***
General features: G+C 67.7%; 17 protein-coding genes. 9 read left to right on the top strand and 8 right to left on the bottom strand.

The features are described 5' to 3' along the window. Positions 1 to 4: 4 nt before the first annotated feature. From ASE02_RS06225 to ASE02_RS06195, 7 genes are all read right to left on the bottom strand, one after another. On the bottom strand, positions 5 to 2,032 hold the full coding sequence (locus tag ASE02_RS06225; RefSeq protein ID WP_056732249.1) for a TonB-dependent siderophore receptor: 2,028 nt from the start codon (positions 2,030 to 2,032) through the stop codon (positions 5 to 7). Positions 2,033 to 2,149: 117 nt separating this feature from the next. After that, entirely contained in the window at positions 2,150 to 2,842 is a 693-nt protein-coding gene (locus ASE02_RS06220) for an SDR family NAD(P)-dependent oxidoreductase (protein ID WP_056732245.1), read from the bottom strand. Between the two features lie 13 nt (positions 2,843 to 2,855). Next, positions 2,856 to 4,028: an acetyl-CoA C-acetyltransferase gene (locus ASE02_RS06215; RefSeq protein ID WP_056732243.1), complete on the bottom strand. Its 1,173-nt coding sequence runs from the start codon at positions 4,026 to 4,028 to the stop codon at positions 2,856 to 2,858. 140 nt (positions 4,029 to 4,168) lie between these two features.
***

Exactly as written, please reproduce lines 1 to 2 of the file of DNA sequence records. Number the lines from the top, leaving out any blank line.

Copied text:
General features: G+C 67.7%; 17 protein-coding genes. 9 read left to right on the top strand and 8 right to left on the bottom strand.

The features are described 5' to 3' along the window. Positions 1 to 4: 4 nt before the first annotated feature. From ASE02_RS06225 to ASE02_RS06195, 7 genes are all read right to left on the bottom strand, one after another. On the bottom strand, positions 5 to 2,032 hold the full coding sequence (locus tag ASE02_RS06225; RefSeq protein ID WP_056732249.1) for a TonB-dependent siderophore receptor: 2,028 nt from the start codon (positions 2,030 to 2,032) through the stop codon (positions 5 to 7). Positions 2,033 to 2,149: 117 nt separating this feature from the next. After that, entirely contained in the window at positions 2,150 to 2,842 is a 693-nt protein-coding gene (locus ASE02_RS06220) for an SDR family NAD(P)-dependent oxidoreductase (protein ID WP_056732245.1), read from the bottom strand. Between the two features lie 13 nt (positions 2,843 to 2,855). Next, positions 2,856 to 4,028: an acetyl-CoA C-acetyltransferase gene (locus ASE02_RS06215; RefSeq protein ID WP_056732243.1), complete on the bottom strand. Its 1,173-nt coding sequence runs from the start codon at positions 4,026 to 4,028 to the stop codon at positions 2,856 to 2,858. 140 nt (positions 4,029 to 4,168) lie between these two features.